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Monday, 30 Mar 2020

CHICANO ART: The creation of two nationalities

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110rf1Chicano art represents the artistic expression of Latinos in the United States, who confront an extreme racial, social, and political oppression in what is their own country. However, Chicano art is not only motivated politically, but it explores identity, humor, religion, and individual expression.

The term Chicano is used in reference to the descendants of the Mexicans who chose to settle at the north of the border between the United States and Mexico, which was demarcated by the Guadalupe Hidalgo Treaty in 1848. According to this Treaty, Mexico gave up more than one half of its territory to its neighbor country.110rf2

This is how those who chose to stay became some kind of Mexican/Americans who feel like second-class citizens on territories their ancestors populated during over two hundred and fifty years. These Chicanos jointly with migrants from Mexico, who year after year arrive in search of better opportunities, enliven the largest Latin community of the United States.

The Chicanos construct their own culture that fosters such elements as the very annexation of territories by the other country, the internal neocolonialism, migration and other aspects. Chicano Art evolved in the 60’s in the course of the explosion of the civil rights movement in the United States. It represents the artistic expression of the Latinos in the United States, who challenge the extreme racial, social, and political oppression in their own country. However, Chicano Art is not only prompted by political arguments: It also explores identity, humor, religion, and individual expression.

110rf3A series of historians affirm that the first Chicano plastic works were created in the course of the sixties by the rural communities of the Central California Valley. These works frequently were inspired in the course of the political and cultural development of humble working class Californian Mexicans.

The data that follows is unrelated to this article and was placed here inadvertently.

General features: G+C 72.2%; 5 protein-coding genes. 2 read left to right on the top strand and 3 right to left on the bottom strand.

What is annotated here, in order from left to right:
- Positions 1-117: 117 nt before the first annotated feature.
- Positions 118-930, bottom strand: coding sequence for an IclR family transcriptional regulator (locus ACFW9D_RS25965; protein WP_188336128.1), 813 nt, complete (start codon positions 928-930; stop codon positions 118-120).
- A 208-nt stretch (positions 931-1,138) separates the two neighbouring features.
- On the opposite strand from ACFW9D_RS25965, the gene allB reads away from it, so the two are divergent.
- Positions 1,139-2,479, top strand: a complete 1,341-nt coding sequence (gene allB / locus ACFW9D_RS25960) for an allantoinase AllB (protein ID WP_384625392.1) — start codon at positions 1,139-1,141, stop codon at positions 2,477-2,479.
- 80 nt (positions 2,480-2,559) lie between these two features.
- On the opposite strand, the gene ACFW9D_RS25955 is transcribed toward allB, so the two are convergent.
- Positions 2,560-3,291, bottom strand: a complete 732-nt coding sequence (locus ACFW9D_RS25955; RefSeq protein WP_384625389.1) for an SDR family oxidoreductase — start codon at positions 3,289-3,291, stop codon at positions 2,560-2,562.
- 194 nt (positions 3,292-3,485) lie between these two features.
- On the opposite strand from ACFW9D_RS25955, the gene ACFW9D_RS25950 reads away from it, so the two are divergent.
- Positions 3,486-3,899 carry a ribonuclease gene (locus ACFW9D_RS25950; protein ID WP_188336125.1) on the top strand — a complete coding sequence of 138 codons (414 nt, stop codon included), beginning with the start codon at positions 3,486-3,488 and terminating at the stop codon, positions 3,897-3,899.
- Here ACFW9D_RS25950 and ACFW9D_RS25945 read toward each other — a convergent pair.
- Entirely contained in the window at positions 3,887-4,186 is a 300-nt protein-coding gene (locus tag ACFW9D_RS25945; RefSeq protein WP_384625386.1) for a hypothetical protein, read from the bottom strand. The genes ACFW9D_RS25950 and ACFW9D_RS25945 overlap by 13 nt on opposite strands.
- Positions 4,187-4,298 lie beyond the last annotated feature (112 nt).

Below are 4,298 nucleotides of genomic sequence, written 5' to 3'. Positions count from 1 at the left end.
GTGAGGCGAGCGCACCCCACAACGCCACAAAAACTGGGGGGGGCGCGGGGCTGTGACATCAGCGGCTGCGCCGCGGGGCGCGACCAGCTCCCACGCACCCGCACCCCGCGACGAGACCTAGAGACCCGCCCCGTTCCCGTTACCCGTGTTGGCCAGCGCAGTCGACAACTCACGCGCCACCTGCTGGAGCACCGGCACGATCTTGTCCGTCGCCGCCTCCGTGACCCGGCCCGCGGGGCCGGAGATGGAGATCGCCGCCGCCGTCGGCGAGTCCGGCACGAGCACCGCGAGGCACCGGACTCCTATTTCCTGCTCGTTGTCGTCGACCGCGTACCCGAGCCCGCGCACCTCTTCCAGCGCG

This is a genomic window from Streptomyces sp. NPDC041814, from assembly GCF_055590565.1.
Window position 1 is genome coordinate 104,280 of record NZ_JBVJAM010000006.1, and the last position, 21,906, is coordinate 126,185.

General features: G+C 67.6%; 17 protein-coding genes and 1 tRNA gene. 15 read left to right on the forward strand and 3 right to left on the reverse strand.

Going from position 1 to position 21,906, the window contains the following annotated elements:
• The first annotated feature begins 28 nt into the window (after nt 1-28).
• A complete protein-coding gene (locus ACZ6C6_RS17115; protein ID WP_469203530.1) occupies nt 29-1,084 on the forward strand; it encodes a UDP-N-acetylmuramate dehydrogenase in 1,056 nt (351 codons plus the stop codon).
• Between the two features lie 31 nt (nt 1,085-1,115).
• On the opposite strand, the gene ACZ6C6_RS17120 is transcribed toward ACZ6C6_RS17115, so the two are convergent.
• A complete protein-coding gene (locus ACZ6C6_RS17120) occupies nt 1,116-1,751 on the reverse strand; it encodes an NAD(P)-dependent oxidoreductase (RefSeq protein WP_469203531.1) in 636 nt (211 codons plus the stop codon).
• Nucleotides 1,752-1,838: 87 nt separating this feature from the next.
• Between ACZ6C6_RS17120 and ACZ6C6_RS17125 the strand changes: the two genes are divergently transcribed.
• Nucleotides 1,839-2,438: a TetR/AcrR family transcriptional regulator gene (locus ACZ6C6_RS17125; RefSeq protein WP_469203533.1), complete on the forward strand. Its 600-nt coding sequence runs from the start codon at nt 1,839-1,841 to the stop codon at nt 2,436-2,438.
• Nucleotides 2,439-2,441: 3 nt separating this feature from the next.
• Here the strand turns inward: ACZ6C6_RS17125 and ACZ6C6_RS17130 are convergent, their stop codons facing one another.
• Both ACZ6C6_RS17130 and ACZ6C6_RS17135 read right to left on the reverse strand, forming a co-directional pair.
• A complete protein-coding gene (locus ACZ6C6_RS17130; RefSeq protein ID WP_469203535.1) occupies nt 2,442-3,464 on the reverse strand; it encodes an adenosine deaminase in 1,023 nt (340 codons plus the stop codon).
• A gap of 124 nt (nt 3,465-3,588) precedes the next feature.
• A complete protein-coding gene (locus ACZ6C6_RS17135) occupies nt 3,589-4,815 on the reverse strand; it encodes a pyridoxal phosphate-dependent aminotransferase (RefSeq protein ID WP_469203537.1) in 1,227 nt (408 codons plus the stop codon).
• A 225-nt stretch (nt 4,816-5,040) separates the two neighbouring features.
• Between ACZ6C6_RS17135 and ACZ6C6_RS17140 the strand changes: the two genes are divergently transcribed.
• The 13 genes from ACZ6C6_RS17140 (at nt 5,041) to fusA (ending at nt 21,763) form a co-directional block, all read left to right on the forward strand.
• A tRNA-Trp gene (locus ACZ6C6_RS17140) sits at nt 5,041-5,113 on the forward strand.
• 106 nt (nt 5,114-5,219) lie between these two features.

110rf5According to the theoretician Víctor Zamudio Taylor, the ideology of the Chicano artistic movement mostly materialized in muralism. These artists inspired themselves in the Mexican muralism, but they differentiate themselves from the traditional muralists because they appropriate public spaces without previous authorization and instead of being sponsored or supported by the government, they were supported by local businesses and residents. Graphic arts also are an important manifestation of Chicano expression. One of the best-known Chicano graphic artists is Rupert García, born in northern California. He combines diverse aspects of the Mexican School with pop art. His graphic production depicts civil rights and conflicts as well as important figures of history.


Carlos Almaraz, artist who died in 1989, is another important name of Chicano art. He was born in Mexico City but was brought up between Chicago and Los Angeles and his works, in general, cover two motifs: automobile accidents and urban scenes. On the other hand, the painter Carmen Lomas Garza, born in Texas, utilizes memory for her plastic creation that describes the rural life of Chicanos: myth, healing rites, family histories, and every day events.



Two of the best-known creators of Chicano art are Amalia Mesa Bains and Yolanda López: the first one sets up a sort of altars with dead Mexican figures like Sor Juana Inés de la Cruz, Frida Kahlo, or Dolores del Río, while the second one in most of her works utilizes the image of Our Lady of Guadalupe.



In fact, there are many and a great variety of artists of Mexican origin. While some work with such contemporary techniques as installation art, others venture into muralism. Such is the case of Judith F. Baca, who turns to the territory of her ancestors to study with David Alfaro Siqueiros. Her first projects intended to win the young people of the local neighborhood to take up painting in public spaces not only with the purpose of representing themselves and their situation but also as a way to bolster their self-esteem.


The list of these artists is very long; it grows continuously with young and new artists who embrace this art trend. The names of David Avalos, Celia Alvarez, Armando Rascon, Jesse Amado, Patsi Valdez or the Collective Asco have been arranged into one and the same group by the critic Víctor Zamudio Taylor because of their discourses and their representations of national allegories. “In fact, what determines and characterizes Chicano history and Chicano art is the flux, the negotiation and transformation of two cultures and two languages; it belongs to more than one place and crosses more than one border: that of Latin American art and that of the art of the United States.”

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